Friday, September 19, 2014

Michigan’s Manufacturers Are Set to Celebrate National Manufacturing Day!


Move over Halloween. There’s another holiday in town during October, and Michigan’s finest are gearing up to celebrate. We’re talking about National Manufacturing Day, which is set for Friday, October 3rd!

MFG Day 2014
Established in 2012, National Manufacturing Day was created to raise awareness about U.S. manufacturing. Now in its third year, the goal of the celebration is to change the nation’s perception of manufacturing careers and increase the public’s knowledge about the industry’s value to the U.S. economy.

Manufacturing Day is so important because the general public is unaware of how vital manufacturing is to our country. Manufacturing supports more than 17.4 million U.S. jobs and comprises 12.5% of our GDP. In fact, U.S. manufacturing is the eighth largest economy in the world! You can click here to learn more stats in an infographic from the National Institute of Standards & Technology.

While sharing statistics about our industry is helpful, Manufacturing Day’s goal is to make a long-lasting impact on local communities through live experiences. That’s why manufacturers, educational institutions and associations host open houses and events for the public on October 3rd. Typically, this involves inviting students and educators, community leaders, local businesses, media members and federal and state legislative representatives to view their facilities and learn about their operations and processes.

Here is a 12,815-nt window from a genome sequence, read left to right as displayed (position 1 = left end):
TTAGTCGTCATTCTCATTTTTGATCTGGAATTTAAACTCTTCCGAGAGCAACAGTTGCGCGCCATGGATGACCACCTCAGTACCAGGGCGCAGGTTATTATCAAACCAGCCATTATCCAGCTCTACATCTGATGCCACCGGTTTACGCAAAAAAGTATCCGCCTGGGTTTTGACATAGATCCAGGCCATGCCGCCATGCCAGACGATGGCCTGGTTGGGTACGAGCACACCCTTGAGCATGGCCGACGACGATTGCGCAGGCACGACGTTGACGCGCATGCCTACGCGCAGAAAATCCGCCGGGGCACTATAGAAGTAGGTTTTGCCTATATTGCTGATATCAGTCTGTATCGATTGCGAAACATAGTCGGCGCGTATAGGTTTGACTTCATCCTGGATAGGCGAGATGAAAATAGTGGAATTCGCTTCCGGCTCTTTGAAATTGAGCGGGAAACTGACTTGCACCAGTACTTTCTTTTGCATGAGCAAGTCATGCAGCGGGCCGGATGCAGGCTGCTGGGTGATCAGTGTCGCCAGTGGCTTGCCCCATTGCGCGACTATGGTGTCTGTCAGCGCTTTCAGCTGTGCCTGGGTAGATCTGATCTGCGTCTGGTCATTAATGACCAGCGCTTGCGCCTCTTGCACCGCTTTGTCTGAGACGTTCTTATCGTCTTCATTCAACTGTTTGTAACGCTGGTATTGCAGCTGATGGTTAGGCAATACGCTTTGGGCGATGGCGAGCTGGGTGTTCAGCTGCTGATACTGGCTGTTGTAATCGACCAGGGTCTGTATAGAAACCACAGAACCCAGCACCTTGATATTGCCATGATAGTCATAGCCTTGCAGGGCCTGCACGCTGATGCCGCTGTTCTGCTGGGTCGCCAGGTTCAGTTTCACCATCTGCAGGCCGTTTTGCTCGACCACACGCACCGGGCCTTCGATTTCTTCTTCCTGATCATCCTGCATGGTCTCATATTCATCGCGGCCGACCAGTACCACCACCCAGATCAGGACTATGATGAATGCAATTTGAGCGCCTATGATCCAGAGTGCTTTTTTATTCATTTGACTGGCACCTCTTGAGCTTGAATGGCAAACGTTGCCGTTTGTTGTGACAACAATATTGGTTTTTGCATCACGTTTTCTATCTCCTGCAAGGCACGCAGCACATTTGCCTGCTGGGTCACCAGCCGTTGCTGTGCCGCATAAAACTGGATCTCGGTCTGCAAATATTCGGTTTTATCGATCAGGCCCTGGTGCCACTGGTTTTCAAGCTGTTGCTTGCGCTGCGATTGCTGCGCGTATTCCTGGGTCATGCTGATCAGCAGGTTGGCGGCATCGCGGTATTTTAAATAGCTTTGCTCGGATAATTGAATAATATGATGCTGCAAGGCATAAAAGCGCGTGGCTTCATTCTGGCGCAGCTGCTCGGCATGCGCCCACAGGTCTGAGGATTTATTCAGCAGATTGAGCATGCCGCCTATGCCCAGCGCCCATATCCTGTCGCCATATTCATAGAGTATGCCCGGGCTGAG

These types of open houses and events give outsiders, who typically aren't exposed to manufacturing, a chance to experience the diverse career opportunities available in the field and see how local products are created. Open houses are particularly helpful in shaping the younger generation’s perception of manufacturing, which is critical to addressing our nation’s skills gap. They get the opportunity to see that manufacturing has a wide range of job possibilities such as welders, electricians, fabricators, sales & marketing, human resources, researchers and more!